Dear Reading Friend, this is David Telbat and I have some exciting news for you! My new RESOLUTION Series has gone LIVE! Click this link to find direct retailer links for all four novellas!
I’m calling today Short Story Day since I’m bringing you a new short story for your reading enjoyment. I wrote this story to remind Christians that it’s okay not to fit the world’s mold or expectations. We belong to a different kingdom—the Kingdom of God. It’s okay when we’re shunned or alienated. We have Christ! Following Him won’t always be comfortable or lead to honor in this world, but we nevertheless bring Him glory for eternity. I hope this story means something to you.
Don’t Fit the Mold
by D.I. Telbat
Mike Hamblin sat quietly through a dinner meal at the ritzy restaurant and watched his co-workers do their best to impress CEO Marc Gormund seated at the opposite end of the table. The CEO had ordered alcohol before the food was served, so everyone else ordered alcohol as well. Except for Mike. He was a Christian who chose not to drink.
It wasn’t the first time Mike had chosen a different path than his co-workers. At the office, he often stepped away when someone was telling crude jokes at the water cooler. Or he stayed at his desk when everyone else rallied around a computer screen to view some seductive video. Since he was the most productive worker on his floor, his immediate supervisor hadn’t fired him, but he knew he wasn’t well-liked. He didn’t fit the mold of the others.
Although Mike was familiar with being excluded from the social aspects of his office—since no one bothered to include him any longer—he was especially uncomfortable on this night. His co-workers, as well as their supervisor, were drunk and making fools of themselves in front of CEO Gormund. Meanwhile, the CEO—an elderly gentleman that Mike had only seen once before in the building—hadn’t actually touched his glass of alcohol.
Perusing the dining room, Mike noticed a woman at a table, alone and weeping. Hadn’t she been eating with a young man moments earlier? Mike had been married for fourteen years, and he imagined his own wife as a young lady in such a state of distress. No one seemed to be approaching the poor girl to see if she was alright.
Mike rose from his chair. No one at his table seemed to notice, or said anything to him. He weaved through the dining tables and knelt on one knee next to the small table where the woman sat. She was a plain girl in her early twenties. With her hand, she covered half her face as she sobbed quietly.
“I’m sorry, miss. Is there something I can do for you? My name is Mike. My wife’s not here right now, but she would want me to check on you. Can I be of help?”
“My date left me.” She used a napkin to wipe her eyes and face. “He said I wasn’t his type, and then he left without paying! Look at this bill. And I don’t have any money!”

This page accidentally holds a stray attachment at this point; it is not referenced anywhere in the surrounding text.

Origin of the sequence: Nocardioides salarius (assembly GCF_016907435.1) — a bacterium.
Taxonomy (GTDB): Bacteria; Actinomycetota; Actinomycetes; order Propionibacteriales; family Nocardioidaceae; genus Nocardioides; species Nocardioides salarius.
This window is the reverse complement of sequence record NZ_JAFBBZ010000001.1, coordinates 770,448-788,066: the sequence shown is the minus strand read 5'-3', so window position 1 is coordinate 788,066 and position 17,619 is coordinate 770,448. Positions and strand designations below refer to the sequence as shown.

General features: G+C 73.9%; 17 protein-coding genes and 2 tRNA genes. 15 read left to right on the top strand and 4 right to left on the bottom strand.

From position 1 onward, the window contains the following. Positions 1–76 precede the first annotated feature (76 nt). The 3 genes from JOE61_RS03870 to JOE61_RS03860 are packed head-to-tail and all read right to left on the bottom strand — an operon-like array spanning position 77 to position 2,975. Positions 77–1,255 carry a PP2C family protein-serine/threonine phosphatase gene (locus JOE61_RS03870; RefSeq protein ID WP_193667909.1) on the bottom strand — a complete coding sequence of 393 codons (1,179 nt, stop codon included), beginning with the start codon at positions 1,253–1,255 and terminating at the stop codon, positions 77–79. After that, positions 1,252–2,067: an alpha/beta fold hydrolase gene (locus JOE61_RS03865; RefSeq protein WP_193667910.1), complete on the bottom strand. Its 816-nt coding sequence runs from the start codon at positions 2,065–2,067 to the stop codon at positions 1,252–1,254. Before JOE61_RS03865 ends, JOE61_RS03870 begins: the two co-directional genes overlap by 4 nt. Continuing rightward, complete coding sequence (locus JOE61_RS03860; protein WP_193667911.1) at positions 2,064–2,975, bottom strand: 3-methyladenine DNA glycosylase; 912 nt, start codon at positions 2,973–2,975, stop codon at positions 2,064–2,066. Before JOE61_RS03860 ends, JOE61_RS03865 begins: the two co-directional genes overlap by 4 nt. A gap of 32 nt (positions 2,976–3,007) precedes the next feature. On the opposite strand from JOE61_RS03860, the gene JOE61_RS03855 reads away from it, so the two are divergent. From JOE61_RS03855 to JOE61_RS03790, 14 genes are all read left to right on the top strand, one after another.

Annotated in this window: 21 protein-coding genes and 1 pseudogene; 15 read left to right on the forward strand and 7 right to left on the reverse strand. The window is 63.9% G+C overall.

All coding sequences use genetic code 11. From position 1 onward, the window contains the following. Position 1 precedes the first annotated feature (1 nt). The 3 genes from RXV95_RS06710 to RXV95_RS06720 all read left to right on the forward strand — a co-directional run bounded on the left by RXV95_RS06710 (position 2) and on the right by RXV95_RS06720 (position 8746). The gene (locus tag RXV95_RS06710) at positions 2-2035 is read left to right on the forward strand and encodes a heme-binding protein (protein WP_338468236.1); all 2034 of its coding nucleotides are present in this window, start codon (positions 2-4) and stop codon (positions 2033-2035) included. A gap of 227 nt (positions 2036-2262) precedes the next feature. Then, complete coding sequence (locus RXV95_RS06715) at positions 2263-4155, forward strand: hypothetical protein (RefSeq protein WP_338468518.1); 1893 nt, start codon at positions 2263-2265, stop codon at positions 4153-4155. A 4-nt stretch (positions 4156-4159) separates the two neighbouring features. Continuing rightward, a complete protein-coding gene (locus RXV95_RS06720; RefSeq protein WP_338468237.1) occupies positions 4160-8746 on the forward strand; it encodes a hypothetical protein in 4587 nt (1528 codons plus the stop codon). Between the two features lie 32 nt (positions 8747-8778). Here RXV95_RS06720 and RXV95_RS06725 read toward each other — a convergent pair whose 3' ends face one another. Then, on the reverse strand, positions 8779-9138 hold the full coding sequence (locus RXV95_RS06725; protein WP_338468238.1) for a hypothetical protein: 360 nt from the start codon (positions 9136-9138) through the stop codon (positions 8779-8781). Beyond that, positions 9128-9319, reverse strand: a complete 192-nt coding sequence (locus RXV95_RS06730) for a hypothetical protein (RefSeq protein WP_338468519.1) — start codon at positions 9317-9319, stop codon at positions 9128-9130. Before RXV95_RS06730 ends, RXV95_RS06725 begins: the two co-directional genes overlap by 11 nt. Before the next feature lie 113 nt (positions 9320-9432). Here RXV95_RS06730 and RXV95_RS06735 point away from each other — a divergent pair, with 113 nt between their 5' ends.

“Okay . . .” Mike ran his eyes down the ticket. “Oh! Well, the money we can take care of, but your broken heart is another matter. Maybe if this guy is such a creep, he’s not worth crying over, right?”
She nodded, beginning to collect herself.
“Come on.” Mike rose to his feet and held out his hand to the woman. “Let’s take care of your bill and get you a taxi, okay?”
In a few minutes, Mike had paid the hefty bill, then saw the woman to a taxi outside at the curb. She hadn’t thought to offer him thanks, but Mike didn’t let it bother him. He knew she had other things on her mind.
When he turned back to join the loud men at his table, his business’s CEO met him halfway across the room. Mr. Gormund was an intimidating man with a frown, who didn’t seem to directly face whoever was in front of him.
“I saw what you did for that girl,” Mr. Gormund said, looking past Mike. “Did you know her?”
“No.” Mike looked down, embarrassed that he’d been noticed. “As a matter of fact, I didn’t even learn her name. But I think she’ll be okay.”
“You’re on the third floor of my building with the rest of these clowns, aren’t you? But you’re not with them.”
“Oh, they’re all right, sir.” Mike smiled. “They’re probably just blowing off some steam after a long week. Closing that last account was a big job.”
“If you say so. Listen, I need good men next to me on the top floor. Can I expect from you more of what I just saw you do tonight for that woman, if I transfer you upstairs?”
“Sir?” Mike glanced at the table where his co-workers were loudly singing a vulgar chorus. “I’m an honest worker, Mr. Gormund, but you should know that I’m a Christian, and a lot of people find that I don’t fit into their acceptable molds.”
“I don’t want people who fit into other people’s molds or expectations.” Mr. Gormund raised his chin. “I want men who think for themselves and treat our clients with the compassion I saw from you tonight. On Monday, you ride the elevator to the top floor. I’ll have a new office for you next to mine.”
They shook hands. Mike thanked the Lord in his heart as he accompanied Mr. Gormund back to the table. He couldn’t wait to get home and tell his wife what had happened—simply because he didn’t fit the mold, and he’d remained faithful and caring toward a stranger.
NOTE: Check out D.I. Telbat’s new RESOLUTION Series HERE! Click the link to find out more about the whole series of four novellas, along with retailer links.
COMING UP: Join us next time for David Telbat’s Author Reflection titled, “When our World is Stripped Away.”